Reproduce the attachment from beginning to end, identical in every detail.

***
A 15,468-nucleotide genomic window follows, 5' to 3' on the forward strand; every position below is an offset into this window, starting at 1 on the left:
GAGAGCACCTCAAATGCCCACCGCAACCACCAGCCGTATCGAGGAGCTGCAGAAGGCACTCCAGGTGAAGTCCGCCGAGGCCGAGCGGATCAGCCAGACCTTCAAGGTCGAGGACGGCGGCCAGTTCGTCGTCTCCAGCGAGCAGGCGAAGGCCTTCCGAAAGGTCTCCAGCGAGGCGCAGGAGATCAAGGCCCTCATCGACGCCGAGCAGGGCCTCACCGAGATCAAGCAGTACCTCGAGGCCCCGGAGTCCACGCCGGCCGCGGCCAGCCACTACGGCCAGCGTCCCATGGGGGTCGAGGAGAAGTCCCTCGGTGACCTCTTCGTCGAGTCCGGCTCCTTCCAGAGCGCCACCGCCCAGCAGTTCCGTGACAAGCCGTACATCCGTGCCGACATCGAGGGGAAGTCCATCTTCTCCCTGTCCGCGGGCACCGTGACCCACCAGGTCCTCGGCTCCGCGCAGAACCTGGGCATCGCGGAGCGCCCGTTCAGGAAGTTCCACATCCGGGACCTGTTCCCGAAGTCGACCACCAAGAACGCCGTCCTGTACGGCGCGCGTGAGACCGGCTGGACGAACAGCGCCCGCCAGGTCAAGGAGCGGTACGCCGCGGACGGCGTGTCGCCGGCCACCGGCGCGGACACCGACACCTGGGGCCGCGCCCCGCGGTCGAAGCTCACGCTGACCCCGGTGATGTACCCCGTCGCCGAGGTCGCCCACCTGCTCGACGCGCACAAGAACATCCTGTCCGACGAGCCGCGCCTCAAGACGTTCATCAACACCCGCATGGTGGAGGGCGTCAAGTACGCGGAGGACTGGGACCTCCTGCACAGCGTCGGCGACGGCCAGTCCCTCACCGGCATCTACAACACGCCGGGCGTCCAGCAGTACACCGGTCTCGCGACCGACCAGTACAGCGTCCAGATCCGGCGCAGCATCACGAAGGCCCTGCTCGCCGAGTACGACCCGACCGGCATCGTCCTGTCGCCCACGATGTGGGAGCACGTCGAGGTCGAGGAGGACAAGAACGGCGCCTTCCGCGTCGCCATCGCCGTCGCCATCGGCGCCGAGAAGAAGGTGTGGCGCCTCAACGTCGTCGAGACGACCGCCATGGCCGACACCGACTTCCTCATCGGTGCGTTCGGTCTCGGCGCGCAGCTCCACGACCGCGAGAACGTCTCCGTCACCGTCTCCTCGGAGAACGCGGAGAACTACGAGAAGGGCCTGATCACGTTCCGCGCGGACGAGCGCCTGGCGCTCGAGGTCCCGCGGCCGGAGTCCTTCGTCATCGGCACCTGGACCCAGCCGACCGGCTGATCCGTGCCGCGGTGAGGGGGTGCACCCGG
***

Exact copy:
A 15,468-nucleotide genomic window follows, 5' to 3' on the forward strand; every position below is an offset into this window, starting at 1 on the left:
GAGAGCACCTCAAATGCCCACCGCAACCACCAGCCGTATCGAGGAGCTGCAGAAGGCACTCCAGGTGAAGTCCGCCGAGGCCGAGCGGATCAGCCAGACCTTCAAGGTCGAGGACGGCGGCCAGTTCGTCGTCTCCAGCGAGCAGGCGAAGGCCTTCCGAAAGGTCTCCAGCGAGGCGCAGGAGATCAAGGCCCTCATCGACGCCGAGCAGGGCCTCACCGAGATCAAGCAGTACCTCGAGGCCCCGGAGTCCACGCCGGCCGCGGCCAGCCACTACGGCCAGCGTCCCATGGGGGTCGAGGAGAAGTCCCTCGGTGACCTCTTCGTCGAGTCCGGCTCCTTCCAGAGCGCCACCGCCCAGCAGTTCCGTGACAAGCCGTACATCCGTGCCGACATCGAGGGGAAGTCCATCTTCTCCCTGTCCGCGGGCACCGTGACCCACCAGGTCCTCGGCTCCGCGCAGAACCTGGGCATCGCGGAGCGCCCGTTCAGGAAGTTCCACATCCGGGACCTGTTCCCGAAGTCGACCACCAAGAACGCCGTCCTGTACGGCGCGCGTGAGACCGGCTGGACGAACAGCGCCCGCCAGGTCAAGGAGCGGTACGCCGCGGACGGCGTGTCGCCGGCCACCGGCGCGGACACCGACACCTGGGGCCGCGCCCCGCGGTCGAAGCTCACGCTGACCCCGGTGATGTACCCCGTCGCCGAGGTCGCCCACCTGCTCGACGCGCACAAGAACATCCTGTCCGACGAGCCGCGCCTCAAGACGTTCATCAACACCCGCATGGTGGAGGGCGTCAAGTACGCGGAGGACTGGGACCTCCTGCACAGCGTCGGCGACGGCCAGTCCCTCACCGGCATCTACAACACGCCGGGCGTCCAGCAGTACACCGGTCTCGCGACCGACCAGTACAGCGTCCAGATCCGGCGCAGCATCACGAAGGCCCTGCTCGCCGAGTACGACCCGACCGGCATCGTCCTGTCGCCCACGATGTGGGAGCACGTCGAGGTCGAGGAGGACAAGAACGGCGCCTTCCGCGTCGCCATCGCCGTCGCCATCGGCGCCGAGAAGAAGGTGTGGCGCCTCAACGTCGTCGAGACGACCGCCATGGCCGACACCGACTTCCTCATCGGTGCGTTCGGTCTCGGCGCGCAGCTCCACGACCGCGAGAACGTCTCCGTCACCGTCTCCTCGGAGAACGCGGAGAACTACGAGAAGGGCCTGATCACGTTCCGCGCGGACGAGCGCCTGGCGCTCGAGGTCCCGCGGCCGGAGTCCTTCGTCATCGGCACCTGGACCCAGCCGACCGGCTGATCCGTGCCGCGGTGAGGGGGTGCACCCGG